The Boba Wrap Design
Boba Wrap’s design has been a constant over the years. The Boba Wrap will come in a standard 95% French Terry Cotton with some extra spandex for shape retention.
Though body wraps can come in either this stench single fabric design or more intricate woven fabric constructions, Boba Wraps focus on their proprietary fabric blend to keep the wrap easy to use and contour to the shape of your body and your baby naturally. You can keep your baby supported naturally with this four-way stretch without sacrificing flexibility.
There is also a lighter, cooler version of the Boba Wrap meant for mothers who find themselves in warmer climates. These are the Boba Serenity Wraps, made from bamboo viscose, cotton, and spandex. Your Boba Wrap will have a lighter feel, but the same strength.
Boba Wraps are generally one-size fits all, but you can have waist extenders added for extra space. The International Hip Dysplasia Institute has certified the Boba Wrap, making it safe for those with hip problems. Boba Wrap comes in several colors, from classic grey and black to more adventurous colors like different shades of blue, red, pink, green, and even some patterned designs.
The Boba brand also supplies the classically structured baby carriers for parents looking for more form when it comes to their carriers. These come in three distinct collections, the Boba Classic 4GS, the Boba Air, and Boba X.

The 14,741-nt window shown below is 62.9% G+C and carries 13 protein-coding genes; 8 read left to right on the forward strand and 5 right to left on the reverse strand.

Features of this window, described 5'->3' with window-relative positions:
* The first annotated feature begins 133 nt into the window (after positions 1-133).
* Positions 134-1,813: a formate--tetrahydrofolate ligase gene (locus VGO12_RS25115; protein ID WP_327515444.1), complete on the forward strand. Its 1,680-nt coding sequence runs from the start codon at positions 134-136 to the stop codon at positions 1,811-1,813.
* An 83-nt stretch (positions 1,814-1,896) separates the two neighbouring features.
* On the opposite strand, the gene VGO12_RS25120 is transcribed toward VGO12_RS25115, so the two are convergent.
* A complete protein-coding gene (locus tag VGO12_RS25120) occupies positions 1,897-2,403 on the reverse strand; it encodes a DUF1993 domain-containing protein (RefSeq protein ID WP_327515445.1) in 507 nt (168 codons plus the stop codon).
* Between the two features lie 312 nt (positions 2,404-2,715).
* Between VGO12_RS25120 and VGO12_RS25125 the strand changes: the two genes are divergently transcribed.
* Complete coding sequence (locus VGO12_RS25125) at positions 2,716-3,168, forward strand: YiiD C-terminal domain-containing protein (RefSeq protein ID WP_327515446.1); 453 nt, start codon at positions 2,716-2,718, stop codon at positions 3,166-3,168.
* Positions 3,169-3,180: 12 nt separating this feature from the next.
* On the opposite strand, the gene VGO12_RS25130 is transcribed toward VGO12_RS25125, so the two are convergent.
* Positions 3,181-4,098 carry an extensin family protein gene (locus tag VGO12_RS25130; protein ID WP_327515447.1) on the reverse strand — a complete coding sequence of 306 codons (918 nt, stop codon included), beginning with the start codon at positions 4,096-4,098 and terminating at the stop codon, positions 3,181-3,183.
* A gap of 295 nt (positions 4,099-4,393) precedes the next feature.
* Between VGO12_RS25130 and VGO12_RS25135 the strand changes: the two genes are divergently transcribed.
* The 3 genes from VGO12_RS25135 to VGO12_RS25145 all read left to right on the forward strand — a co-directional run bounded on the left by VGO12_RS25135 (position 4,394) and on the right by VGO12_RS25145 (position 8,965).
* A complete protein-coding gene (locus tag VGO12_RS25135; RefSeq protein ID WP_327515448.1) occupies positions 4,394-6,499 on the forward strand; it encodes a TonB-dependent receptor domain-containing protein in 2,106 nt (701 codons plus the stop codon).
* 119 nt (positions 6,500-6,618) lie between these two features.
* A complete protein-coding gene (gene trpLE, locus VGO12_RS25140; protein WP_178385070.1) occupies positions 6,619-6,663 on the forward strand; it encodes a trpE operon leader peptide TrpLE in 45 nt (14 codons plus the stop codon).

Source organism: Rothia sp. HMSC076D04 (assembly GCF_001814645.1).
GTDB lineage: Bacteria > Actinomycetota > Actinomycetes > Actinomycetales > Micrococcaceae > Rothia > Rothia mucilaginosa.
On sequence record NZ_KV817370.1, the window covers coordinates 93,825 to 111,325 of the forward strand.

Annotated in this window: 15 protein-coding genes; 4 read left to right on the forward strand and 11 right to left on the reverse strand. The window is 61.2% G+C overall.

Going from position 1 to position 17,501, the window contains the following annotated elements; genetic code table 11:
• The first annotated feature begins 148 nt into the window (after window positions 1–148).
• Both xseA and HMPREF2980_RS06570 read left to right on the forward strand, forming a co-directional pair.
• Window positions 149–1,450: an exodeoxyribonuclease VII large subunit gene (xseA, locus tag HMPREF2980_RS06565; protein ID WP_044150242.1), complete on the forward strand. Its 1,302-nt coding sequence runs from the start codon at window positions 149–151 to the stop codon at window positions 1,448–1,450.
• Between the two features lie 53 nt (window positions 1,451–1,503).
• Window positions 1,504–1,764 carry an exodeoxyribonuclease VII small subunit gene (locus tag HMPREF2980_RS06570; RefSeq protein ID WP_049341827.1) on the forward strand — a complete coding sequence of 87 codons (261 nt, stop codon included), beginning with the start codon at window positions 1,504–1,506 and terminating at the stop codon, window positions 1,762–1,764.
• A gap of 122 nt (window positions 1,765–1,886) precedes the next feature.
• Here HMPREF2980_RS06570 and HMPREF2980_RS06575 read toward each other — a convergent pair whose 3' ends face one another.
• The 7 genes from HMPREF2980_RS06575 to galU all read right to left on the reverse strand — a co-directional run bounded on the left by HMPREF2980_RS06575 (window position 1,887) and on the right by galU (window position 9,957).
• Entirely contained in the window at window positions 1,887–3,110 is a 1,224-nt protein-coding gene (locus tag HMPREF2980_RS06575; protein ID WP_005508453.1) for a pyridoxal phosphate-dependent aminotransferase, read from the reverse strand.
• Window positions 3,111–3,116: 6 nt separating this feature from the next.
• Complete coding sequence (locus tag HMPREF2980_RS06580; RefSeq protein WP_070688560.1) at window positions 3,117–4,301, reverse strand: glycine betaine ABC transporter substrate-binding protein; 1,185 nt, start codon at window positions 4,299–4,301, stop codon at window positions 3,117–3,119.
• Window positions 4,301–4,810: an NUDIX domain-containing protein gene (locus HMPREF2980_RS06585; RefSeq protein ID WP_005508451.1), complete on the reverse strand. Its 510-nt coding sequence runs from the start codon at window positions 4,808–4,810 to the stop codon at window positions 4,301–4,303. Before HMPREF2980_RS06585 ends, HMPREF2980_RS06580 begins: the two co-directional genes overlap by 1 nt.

Boba’s classic baby carrier, the Boba Classic 4GS, is Boba’s new take on it. It features softly structured walls and supportive support for your baby. This carrier is best for smaller babies up to toddlers and can be used for front and back carry.
The Boba Air is a lightweight and packable carrier that uses durable yet flexible fabric to keep your child supported. This is best for short trips and comes with a hooded pouch and self-storing pouch.
The Boba X is midway between the classic 4GS and the Air, which focuses on adjustability and adaptability for your baby. This carrier can be used for any age, from newborn to preschooler.
Is it Better for Your Baby?
Parents want to know if the Boba Wrap is better for their baby than traditional baby carriers. The goal of any suitable carrier is to support your baby well while alleviating some of the weight off of the parent’s body. If done properly, the Boba Wrap can secure your baby while respecting his anatomical structure.
With a properly secured Boba Wrap, you can ensure proper weight distribution between you and your baby while adapting the classic “flexed widespread legs” positions that babies have when being carried. Babies naturally feel attached to their parents. They may even try to mimic movements of the parent while moving and walking. To ensure a comfortable, active carrying experience for you and your baby, make sure to have the Boba Wrap secured, and their legs tucked adequately for a better ergonomic position.
Another slightly off-tangent bonus of using the Boba Wrap is its sheer ease of portability. Some other carriers have way too much bulk to bring around, while the Boba Wrap can be easily folded and stuffed when not in use. The Boba Serenity Wrap is even more compact and can be packed away easily. Both versions can be machine washed and dried easily.
How Do I Use a Boba Wrap?
We already mentioned how difficult it can be to use a Boba Wrap, or any other baby wrap carrier brand for that matter. It is a relatively long piece of fabric that can get confusing to use, especially when in a rush. Luckily, Boba Wrap has broken down the usage of their wrap carrier into 2 distinct portions: Tying and Holding.